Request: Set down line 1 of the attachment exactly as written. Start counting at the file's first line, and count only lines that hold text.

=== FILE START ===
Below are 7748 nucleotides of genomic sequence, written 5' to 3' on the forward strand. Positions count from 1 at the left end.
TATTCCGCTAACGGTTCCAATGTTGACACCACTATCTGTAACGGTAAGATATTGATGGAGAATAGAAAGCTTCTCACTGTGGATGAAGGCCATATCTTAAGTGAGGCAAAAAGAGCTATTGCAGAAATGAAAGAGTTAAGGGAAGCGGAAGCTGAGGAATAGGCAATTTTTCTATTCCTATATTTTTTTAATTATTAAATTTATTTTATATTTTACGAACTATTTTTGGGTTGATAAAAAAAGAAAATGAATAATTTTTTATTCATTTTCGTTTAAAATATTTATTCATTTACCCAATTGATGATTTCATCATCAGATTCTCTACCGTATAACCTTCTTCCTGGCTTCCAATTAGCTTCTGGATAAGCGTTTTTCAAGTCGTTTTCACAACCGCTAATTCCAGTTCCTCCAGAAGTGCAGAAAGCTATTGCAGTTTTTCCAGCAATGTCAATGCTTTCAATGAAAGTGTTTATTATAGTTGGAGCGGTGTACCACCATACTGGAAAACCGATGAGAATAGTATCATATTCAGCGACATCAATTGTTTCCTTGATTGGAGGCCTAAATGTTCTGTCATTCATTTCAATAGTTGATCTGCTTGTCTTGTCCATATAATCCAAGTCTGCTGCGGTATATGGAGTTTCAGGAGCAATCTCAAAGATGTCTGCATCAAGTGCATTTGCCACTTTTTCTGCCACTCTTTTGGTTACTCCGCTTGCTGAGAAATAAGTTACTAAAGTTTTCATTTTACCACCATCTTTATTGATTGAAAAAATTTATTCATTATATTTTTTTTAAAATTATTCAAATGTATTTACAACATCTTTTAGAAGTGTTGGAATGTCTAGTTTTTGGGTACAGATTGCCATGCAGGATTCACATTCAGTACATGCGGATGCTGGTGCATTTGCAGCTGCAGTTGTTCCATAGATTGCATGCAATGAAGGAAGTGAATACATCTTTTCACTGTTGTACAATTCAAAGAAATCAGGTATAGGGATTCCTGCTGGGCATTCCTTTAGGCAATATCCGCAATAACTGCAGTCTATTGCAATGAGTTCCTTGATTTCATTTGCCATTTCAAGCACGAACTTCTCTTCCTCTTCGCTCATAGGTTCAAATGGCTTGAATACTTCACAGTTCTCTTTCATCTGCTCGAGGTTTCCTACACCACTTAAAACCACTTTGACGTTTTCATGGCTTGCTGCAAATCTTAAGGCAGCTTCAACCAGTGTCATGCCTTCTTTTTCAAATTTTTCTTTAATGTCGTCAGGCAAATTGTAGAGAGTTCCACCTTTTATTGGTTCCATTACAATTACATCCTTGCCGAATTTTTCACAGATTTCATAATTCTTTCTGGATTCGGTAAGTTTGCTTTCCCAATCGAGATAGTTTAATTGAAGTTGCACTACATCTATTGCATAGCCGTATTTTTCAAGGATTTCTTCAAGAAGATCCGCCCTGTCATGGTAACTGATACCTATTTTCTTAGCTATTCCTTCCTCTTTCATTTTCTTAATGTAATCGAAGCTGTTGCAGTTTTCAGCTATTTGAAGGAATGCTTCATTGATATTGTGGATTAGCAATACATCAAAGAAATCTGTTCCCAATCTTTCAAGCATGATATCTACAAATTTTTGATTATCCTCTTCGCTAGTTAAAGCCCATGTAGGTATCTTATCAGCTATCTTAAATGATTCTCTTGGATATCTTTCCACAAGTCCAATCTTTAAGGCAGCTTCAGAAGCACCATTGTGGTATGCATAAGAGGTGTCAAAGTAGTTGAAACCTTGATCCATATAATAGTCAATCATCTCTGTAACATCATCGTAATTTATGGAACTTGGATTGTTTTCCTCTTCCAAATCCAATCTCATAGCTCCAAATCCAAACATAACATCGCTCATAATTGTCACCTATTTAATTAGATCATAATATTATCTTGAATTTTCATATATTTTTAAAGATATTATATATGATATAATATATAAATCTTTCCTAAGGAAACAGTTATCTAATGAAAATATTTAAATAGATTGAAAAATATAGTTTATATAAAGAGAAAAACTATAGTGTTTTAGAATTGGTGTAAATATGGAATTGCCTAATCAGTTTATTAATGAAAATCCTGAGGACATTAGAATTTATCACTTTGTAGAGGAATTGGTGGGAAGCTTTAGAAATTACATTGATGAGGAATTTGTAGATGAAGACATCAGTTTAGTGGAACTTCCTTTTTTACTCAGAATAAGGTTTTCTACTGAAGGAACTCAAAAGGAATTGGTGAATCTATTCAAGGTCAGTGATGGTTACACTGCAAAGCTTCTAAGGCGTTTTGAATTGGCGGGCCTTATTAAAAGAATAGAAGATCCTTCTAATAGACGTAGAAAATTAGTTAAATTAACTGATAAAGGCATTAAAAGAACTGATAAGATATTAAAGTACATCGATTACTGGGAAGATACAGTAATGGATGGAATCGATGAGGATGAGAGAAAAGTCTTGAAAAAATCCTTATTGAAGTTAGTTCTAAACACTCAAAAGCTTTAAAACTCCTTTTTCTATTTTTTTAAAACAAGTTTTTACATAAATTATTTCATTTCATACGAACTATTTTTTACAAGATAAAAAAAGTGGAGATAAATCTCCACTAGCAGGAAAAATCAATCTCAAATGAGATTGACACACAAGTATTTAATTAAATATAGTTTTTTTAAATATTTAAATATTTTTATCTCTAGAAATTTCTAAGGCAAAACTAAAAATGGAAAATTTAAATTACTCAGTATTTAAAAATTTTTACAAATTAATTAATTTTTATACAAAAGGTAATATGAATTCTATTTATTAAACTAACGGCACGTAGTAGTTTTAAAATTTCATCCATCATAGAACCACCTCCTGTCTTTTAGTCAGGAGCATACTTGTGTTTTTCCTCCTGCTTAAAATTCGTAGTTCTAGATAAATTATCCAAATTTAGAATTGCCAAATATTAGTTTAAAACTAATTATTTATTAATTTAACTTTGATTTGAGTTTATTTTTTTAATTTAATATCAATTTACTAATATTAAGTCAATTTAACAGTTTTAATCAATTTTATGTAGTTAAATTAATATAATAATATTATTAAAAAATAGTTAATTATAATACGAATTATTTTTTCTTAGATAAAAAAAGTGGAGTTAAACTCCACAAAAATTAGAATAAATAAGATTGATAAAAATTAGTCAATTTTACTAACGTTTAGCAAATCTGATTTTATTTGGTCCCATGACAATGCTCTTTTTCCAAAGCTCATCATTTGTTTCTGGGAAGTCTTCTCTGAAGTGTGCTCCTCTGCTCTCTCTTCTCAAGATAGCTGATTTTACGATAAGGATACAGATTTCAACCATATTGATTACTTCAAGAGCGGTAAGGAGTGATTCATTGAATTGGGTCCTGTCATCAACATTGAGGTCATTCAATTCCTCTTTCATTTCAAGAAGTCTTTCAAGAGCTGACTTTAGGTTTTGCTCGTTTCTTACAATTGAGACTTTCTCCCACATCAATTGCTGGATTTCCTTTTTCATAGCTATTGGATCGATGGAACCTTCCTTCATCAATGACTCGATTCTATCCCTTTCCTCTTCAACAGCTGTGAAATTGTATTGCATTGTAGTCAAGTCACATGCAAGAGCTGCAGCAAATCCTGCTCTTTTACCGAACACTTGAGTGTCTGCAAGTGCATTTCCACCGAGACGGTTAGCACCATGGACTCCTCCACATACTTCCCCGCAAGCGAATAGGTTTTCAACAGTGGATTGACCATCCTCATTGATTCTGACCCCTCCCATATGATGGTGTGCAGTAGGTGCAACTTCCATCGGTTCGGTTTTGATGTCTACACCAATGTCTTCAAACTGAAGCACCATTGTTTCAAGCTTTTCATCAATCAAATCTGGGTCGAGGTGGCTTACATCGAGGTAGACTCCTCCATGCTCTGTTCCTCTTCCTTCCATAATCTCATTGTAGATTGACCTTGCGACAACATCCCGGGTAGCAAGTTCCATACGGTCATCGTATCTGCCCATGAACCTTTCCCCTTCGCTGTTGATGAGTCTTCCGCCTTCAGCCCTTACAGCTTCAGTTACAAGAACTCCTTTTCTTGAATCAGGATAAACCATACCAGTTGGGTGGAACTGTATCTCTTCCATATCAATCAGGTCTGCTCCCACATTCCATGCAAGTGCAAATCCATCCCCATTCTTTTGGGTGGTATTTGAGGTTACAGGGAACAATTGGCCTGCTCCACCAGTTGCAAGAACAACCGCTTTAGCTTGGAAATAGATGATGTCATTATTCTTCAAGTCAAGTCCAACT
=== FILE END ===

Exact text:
Below are 7748 nucleotides of genomic sequence, written 5' to 3' on the forward strand. Positions count from 1 at the left end.